Ah yes, I'm on it now. Mollusque's citation is on the ball. I've read fracteur with the figurative meaning of explosive in one of Hal Porter's short stories. I also seem to remember hearing it during a mine tour ... Walhalla maybe? Sovereign Hill?
*stuff's chained_bear's greedy snout with fracteur and lights the fuse*
...there are men called storemen working underground at the Lake George Mine. These employees issue all fracteur (explosive), and tools to miners working on the various levels; they transport all of this material from the plat to the stores by trolley and have to account for the quantity sent to them, and the quantity issued. --The Industrial Arbitration Reports, New South Wales, vol. 42, 1943, p. 459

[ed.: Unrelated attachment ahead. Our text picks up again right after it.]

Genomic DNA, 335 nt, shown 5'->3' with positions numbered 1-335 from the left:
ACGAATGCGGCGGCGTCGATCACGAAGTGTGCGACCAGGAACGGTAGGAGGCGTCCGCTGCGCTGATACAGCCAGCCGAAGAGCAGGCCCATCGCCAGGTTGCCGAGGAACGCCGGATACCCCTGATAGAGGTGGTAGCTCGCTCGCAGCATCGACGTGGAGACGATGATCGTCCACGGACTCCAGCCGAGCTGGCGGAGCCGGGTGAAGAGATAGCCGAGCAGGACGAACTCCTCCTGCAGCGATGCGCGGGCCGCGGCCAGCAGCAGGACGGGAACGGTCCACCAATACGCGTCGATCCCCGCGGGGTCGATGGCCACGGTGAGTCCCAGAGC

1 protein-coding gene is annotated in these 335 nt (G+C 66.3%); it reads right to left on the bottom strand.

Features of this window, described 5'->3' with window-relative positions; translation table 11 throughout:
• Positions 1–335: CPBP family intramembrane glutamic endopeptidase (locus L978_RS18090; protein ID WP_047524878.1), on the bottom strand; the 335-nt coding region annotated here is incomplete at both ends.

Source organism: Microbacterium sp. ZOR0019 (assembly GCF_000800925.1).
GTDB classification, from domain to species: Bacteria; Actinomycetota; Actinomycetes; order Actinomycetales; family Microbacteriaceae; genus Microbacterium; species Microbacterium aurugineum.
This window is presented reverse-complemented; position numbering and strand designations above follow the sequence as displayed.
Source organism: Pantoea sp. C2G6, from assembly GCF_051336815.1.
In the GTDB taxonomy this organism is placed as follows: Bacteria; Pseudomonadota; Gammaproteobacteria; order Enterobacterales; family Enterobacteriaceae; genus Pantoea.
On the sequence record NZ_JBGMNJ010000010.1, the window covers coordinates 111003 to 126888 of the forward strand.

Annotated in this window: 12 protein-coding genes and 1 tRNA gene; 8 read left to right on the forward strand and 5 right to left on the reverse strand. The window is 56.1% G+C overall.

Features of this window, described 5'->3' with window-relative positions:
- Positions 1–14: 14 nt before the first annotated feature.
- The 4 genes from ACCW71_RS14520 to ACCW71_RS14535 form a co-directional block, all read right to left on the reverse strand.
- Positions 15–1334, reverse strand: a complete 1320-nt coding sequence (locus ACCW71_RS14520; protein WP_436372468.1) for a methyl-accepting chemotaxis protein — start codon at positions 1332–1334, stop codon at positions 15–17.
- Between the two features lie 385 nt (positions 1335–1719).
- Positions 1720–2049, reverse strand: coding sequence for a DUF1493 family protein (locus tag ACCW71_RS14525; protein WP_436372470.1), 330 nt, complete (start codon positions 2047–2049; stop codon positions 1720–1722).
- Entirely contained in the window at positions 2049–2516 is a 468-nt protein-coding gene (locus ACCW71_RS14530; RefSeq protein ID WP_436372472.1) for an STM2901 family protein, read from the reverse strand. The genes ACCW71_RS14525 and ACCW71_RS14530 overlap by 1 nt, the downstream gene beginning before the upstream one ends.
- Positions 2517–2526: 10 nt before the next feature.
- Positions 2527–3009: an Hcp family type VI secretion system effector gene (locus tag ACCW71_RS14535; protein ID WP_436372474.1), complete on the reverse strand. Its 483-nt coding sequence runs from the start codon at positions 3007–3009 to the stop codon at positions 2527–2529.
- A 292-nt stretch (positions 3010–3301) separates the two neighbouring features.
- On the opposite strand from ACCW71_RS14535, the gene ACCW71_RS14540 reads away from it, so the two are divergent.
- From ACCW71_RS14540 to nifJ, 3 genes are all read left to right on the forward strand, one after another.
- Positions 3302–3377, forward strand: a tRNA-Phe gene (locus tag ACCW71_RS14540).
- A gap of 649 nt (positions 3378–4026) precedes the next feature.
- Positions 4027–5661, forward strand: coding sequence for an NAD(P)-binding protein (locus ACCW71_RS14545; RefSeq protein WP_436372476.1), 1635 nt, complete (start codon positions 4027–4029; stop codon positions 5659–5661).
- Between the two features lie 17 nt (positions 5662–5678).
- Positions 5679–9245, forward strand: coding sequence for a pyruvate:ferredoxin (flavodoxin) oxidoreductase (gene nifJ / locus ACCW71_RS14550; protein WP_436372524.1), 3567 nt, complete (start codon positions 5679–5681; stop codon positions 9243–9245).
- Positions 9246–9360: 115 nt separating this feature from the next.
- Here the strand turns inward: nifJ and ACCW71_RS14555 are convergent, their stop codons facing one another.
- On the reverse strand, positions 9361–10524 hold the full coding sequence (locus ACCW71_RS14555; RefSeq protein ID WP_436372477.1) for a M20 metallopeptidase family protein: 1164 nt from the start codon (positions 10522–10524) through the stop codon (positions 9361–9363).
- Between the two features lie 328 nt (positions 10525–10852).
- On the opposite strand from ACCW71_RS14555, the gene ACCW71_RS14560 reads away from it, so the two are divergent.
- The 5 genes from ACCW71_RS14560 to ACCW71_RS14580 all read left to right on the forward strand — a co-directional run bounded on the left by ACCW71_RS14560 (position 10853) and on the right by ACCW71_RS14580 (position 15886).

Oho, yes. One compound ending in fracteur (looked lithofracteur up; the root is Latin fractor, 'breaker,' shared with fracture). It still makes no sense as a noun here: protecting breakage from damp? Protecting crack from damp? Splinter? The euphonic substitution of a diphthong for a simple vowel, owing to the influence of a following consonant? *dizzied*
"Fracteur" is nowhere in the online OED — could it be related to fractable, "A term used, in the middle ages, for the crest table or coping running up and down the gables of a building?" It's the only thing that suggests shelter; everything else, predictably, relates only to fracture.